Saturday, March 31, 2018

The problem with Economic Sanctions: They kill the poor in the nation being sanctioned but not the ruling class

Other words, "Sanctions starve people to death in the countries being sanctioned."

Remember the fishing boats turning up from North Korea full of dead people who starved to death in Japan?

They were evidence of people killed by the sanctions of the world upon North Korea.

So, in other words you don't kill the leaders or the ruling class of North Korea, Iran or Russia at all by sanctions, you kill (through starvation) the very poorest most vulnerable people of all in that nation through economic sanctions.

So a good definition of a Sanctions war is: "A Starving War".

Whenever people in Russia, Iran or North Korea are sanctioned people are dying there. This is a given.

So, what are economic Sanctions actually about?

World Population reduction.

Instead of plagues or wars with armies killing themselves or the common people we starve them to death instead.

What are Trade Tariffs between countries?

A very fast way to reduce world populations when the poorest people in any country cannot afford to buy enough food and goods to survive.

This is also true of poor people in the U.S. by the way!

So, for Trump Trade Tariffs are a way to quickly reduce world populations of the poorest people of all.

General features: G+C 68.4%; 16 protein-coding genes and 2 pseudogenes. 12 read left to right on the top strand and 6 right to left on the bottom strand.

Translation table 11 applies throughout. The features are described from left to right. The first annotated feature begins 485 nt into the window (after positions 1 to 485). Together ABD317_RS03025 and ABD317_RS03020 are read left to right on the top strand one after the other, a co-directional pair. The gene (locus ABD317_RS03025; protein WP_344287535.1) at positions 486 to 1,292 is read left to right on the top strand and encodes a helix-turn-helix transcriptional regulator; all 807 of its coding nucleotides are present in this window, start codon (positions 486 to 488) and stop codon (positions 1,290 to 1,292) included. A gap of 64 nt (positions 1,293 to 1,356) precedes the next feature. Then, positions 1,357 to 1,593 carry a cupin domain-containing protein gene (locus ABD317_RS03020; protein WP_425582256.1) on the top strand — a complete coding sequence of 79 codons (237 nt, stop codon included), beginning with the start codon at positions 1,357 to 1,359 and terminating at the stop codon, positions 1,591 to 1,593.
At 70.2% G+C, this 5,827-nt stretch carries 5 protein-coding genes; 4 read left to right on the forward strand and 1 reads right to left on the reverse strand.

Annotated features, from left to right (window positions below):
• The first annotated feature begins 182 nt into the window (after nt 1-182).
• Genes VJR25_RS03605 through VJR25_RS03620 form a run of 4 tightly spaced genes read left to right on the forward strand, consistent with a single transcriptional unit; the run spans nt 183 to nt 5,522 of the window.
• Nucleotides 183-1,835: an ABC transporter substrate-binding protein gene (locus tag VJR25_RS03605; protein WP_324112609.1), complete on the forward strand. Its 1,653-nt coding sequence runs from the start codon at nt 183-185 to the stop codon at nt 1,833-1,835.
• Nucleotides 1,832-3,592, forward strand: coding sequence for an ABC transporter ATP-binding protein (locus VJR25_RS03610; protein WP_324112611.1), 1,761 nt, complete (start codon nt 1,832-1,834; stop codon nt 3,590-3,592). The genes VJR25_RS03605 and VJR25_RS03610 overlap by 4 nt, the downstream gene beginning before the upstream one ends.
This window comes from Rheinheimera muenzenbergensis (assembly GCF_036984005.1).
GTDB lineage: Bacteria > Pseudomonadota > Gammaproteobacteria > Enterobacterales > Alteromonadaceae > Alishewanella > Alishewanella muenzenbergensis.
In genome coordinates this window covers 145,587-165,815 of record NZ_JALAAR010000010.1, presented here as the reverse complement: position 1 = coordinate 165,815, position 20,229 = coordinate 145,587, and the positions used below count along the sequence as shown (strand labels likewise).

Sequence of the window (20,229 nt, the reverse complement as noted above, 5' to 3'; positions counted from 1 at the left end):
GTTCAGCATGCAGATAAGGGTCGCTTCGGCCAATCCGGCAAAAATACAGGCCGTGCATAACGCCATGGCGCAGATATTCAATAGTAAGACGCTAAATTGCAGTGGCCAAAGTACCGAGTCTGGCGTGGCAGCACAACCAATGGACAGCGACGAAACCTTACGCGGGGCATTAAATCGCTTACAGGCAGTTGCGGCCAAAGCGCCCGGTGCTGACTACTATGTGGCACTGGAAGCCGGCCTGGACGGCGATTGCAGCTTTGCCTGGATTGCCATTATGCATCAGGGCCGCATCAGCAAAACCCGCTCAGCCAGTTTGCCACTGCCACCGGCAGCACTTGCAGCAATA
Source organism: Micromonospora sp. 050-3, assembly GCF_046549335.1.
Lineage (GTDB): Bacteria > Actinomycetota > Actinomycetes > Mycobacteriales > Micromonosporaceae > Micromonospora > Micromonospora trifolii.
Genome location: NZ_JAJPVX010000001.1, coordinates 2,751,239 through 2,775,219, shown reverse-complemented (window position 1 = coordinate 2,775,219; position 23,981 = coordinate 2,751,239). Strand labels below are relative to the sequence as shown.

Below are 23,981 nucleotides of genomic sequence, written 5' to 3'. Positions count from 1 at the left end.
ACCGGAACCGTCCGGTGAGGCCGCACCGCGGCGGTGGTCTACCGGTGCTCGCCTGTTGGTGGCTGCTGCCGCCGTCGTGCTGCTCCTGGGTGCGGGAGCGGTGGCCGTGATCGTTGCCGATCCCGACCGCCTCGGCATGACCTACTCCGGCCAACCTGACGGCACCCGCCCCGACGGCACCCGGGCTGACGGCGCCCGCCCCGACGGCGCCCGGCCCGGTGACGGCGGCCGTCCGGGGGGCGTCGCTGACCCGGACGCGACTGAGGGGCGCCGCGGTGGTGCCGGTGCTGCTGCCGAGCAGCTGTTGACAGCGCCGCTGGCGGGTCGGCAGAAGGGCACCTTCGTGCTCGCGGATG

After all, it is quite obvious to Trump that ONLY  "Rich White people should survive anyway!"

I do NOT share this view!

President Carter things Sanctions are bad because they only kill the poor people in the countries being sanctioned

begin quote from:
Apparently, yes,' America wants kind of a jerk as president, Carter says

Former President Jimmy Carter dings Trump, says he prays for him

(CNN)In a late-night TV appearance Friday, former President Jimmy Carter appeared to ding President Donald Trump, suggesting the current commander-in-chief is "a jerk."
"Does America want kind of a jerk as president?," Stephen Colbert asked the 39th president on "The Late Show with Stephen Colbert," after inquiring whether Carter had been "too nice" to be commander-in-chief.
"Apparently, from this recent election, yes. I never knew it before," Carter answered.
Asked by Colbert about what it takes to be president, Carter said he "used to think it was to tell the truth."
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    "But I've changed my mind lately," he continued.
    Although the remarks seemed in jest, they marked a shift from some of the former president's earlier statements about his successor. In an interview last October, Carter appeared to come to Trump's defense, saying the "media have been harder on Trump than any other president certainly that I've known about."
    The 93-year-old former president told Colbert that he prays for Trump, but he wasn't sure if his prayers would be answered.
    "I pray that he'll be a good president, and that he'll keep our country at peace, and that he'll refrain from using nuclear weapons, and that he will promote human rights. So, yeah, I pray for him," Carter said.
    Carter also offered his thoughts on North Korea, reiterating his opposition to sanctions. He told CBS News last week that he had received a briefing from the Trump administration on North Korea and that he'd be willing to travel to that nation on the current administration's behalf.